In the earlier days, a primary concern amongst mariners was the formation of organisms, such as barnacles, algae, or molluscs on the hull of the ship. This is known as ‘biofouling’.
With about 150 kg of accumulation per square metre in less than six months of being at sea, large crude tankers at times would gain an additional weight of 6000 tonnes—only because of biofouling!
This build-up would cause various problems as it led to a resistance in the movements of ships, which in turn increased fuel consumption by up to 40%. And to maintain vessels, huge labor costs had to be allocated.
To tackle this, during the 1960s the chemicals industry developed cost-effective anti-fouling paints using metallic compounds, in particular, the organotin compound tributyltin (TBT). By the 1970s, most seagoing vessels had TBT painted on their hulls.
However, the compound had drastic effects on the marine life. Environmental studies provided evidence that organotin compounds persisted in the water and sediments, killing sea life, and possibly entering the food chain.
In fact, the problem went out of hand to the extent that, that in between 1970s-1980s, high concentrations of TBT in shellfish on the coast of France caused the collapse of commercial shellfisheries.
TBT has been described as the most toxic substance to have been deliberately introduced into the marine environment.
As a result, the International Maritime Organisation (IMO) in 1990 adopted a resolution recommending governments to choose measures to eliminate anti-fouling paints containing TBT. And in October 2001, IMO prohibited the use of harmful organotins in anti-fouling paints used on ships.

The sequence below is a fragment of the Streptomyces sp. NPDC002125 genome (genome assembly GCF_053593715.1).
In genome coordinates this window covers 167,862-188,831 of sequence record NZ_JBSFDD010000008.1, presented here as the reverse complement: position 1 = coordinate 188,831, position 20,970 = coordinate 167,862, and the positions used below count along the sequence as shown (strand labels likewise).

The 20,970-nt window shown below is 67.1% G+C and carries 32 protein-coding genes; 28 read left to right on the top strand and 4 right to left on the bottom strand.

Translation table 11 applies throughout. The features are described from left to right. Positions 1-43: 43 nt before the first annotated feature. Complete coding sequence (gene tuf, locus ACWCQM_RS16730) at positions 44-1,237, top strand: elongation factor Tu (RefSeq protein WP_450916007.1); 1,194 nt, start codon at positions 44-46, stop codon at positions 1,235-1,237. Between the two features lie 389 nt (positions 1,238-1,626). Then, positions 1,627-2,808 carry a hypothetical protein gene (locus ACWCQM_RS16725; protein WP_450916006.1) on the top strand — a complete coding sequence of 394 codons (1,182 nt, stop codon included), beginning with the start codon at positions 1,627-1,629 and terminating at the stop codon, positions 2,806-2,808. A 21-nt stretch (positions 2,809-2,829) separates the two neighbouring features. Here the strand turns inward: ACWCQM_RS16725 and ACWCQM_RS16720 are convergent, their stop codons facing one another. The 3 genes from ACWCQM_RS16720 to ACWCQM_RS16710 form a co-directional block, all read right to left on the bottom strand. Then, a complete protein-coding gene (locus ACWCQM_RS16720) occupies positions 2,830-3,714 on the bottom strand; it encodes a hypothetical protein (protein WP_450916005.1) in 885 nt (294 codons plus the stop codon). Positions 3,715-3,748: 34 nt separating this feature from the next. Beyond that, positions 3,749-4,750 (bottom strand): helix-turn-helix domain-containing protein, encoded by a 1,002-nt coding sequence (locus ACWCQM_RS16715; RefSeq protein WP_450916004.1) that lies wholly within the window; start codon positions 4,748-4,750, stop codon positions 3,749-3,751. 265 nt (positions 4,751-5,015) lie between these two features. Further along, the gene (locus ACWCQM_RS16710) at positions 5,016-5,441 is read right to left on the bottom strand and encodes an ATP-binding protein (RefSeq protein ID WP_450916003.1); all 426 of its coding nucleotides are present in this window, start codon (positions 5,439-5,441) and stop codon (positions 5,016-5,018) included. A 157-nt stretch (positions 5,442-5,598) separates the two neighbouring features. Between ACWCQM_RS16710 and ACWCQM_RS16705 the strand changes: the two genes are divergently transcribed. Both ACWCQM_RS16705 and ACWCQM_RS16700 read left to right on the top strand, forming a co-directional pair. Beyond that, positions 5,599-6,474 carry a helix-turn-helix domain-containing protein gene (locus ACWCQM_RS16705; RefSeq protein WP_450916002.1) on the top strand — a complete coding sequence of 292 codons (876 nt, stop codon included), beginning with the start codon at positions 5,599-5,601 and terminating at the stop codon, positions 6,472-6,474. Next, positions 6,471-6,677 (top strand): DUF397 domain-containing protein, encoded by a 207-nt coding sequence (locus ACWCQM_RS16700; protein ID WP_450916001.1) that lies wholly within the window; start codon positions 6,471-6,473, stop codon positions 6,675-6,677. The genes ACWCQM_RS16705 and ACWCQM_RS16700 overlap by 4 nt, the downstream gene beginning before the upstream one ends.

With biofouling becoming a primary environmental concern across the globe, there is an urgent need to develop less harmful non-toxic anti-foulant and anti-corrosion paints. Enter Turbinaria ornata.
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Turbinaria ornata is the biological name of a type of seaweed, known to be rich in compounds such as lipopeptides and amides. These two biogenic compounds are known for their antibacterial and antioxidant properties.
Researchers from Bharathidasan University in Tiruchirappalli took ten different varieties of seaweed and algae from different locations in the southeast coast of India. Their bioactive compounds were extracted using different solvents and tested against barnacles and biofilm-forming bacteria.
The extract from seaweed Turbinaria ornata proved to be an effective anti-corrosion agent on mild steel—the metal used for building ships and other marine structures.
The extract showed a high level of antimicrobial activity against eight different biofilm-forming bacteria collected from the base of ships. Interestingly, a concentration of just 25 g/l showed nearly 100% inhibition of bacterial growth on mild steel.
“There is a huge economic loss due to biofouling. The current anti-fouling agents are rich in chemicals and highly toxic to the environment. Our new extract is completely natural and thus eco-friendly,” explains Dr Arthur James from the Department of Marine Science at the University and the co-author of the paper.
So with a viable non-toxic option available at hand, it is essential to conduct further studies, and apply the solution on a large scale as this will allow for a prosperous and a greener future!
Also see how India is saving our seas: Saving Our Seas: India to Invest ₹ 100 Cr in Automated Ocean Pollution Observation System
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